Are Social Conservatives Holding Back Economic Conservatives?

Sticking to the right on economics seems to have helped the GOP, but could they do even more if they moved to the left on social issues?

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The national debate has been all about economics recently. While the conventional wisdom is that economic issues tend to favor the Democrats in the realm of public opinion, there is at least some evidence that complaints about the economy and Obama's plan to fix it helped fuel the GOP victories in Virginia and New Jersey last week. And as I blogged about last week, conservatives' shift to the right on economics has led to the decidedly-unconservative Ayn Rand being annointed as a GOP idol.

But maybe Republicans aren't getting as much mileage from their economic arguments as they could. A recent article in the Nation looks at how young conservatives are turned off by some of the extremes of the party.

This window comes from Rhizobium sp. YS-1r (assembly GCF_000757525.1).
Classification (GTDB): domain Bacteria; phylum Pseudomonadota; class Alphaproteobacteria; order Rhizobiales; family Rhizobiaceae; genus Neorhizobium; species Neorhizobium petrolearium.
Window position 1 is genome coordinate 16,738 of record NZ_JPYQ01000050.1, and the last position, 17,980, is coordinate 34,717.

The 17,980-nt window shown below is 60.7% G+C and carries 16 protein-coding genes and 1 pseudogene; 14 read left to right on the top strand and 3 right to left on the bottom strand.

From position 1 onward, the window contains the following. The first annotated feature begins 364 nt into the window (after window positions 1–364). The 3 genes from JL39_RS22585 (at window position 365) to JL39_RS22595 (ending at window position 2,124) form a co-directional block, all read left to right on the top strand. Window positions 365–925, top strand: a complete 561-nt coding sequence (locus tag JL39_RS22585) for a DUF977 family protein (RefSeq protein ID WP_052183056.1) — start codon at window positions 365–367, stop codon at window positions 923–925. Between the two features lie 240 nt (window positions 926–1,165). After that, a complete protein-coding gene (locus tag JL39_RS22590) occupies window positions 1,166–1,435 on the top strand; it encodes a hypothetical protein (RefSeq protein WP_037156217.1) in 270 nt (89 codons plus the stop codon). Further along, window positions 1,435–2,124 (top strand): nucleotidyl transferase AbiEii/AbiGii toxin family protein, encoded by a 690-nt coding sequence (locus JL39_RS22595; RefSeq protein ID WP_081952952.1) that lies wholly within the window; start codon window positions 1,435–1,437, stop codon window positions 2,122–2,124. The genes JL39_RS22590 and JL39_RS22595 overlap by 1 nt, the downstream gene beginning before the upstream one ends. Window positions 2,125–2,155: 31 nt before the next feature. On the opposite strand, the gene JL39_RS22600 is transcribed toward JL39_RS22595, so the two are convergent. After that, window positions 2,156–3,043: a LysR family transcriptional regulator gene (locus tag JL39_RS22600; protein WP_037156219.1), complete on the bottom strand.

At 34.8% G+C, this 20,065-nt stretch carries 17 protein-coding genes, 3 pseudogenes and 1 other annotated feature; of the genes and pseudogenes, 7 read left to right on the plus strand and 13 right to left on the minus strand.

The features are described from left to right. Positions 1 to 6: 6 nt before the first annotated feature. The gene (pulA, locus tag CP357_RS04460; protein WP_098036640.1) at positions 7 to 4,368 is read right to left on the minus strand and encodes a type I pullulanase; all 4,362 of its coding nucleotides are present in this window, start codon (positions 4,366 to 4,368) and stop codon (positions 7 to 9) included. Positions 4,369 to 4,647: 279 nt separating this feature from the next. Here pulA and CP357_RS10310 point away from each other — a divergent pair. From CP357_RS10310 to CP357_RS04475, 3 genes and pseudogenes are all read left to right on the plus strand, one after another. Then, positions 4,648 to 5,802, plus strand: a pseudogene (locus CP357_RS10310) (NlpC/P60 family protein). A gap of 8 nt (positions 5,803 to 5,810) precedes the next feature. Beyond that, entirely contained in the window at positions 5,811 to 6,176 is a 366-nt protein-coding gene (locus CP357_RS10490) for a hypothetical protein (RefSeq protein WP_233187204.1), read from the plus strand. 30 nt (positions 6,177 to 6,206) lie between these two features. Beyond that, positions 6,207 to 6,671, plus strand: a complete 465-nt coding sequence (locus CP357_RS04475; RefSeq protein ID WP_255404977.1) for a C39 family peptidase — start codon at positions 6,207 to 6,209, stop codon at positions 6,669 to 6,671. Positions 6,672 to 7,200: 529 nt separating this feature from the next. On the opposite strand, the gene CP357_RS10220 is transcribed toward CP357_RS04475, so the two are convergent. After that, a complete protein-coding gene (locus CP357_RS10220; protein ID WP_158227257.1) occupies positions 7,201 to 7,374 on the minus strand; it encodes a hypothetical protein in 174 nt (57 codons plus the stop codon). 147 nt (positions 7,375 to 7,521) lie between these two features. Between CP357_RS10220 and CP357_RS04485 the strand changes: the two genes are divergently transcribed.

While these young conservatives may not present silver-bullet solutions to the GOP's woes, they believe rebuilding the party shouldn't take a back seat to birthers, deathers and the rest of the far-right fringe. David Laska, the 22-year-old president of New York University College Republicans, says, "We need to start paying less attention to the Tom Tancredo wing of the Republican Party. I don't think that wing of the party is as big as some people make it out it be."

What this article never explictly says—but hints at through the interviews with young conservatives—is that it's the issues where Republicans stray from free-market principles—like immigration or gay marriage—that turn the youth off.

Will these young people become more socially conservative as they get older, or have we reached a point where free-market economics is the only issue Republicans can use to capture the minds of rising generations?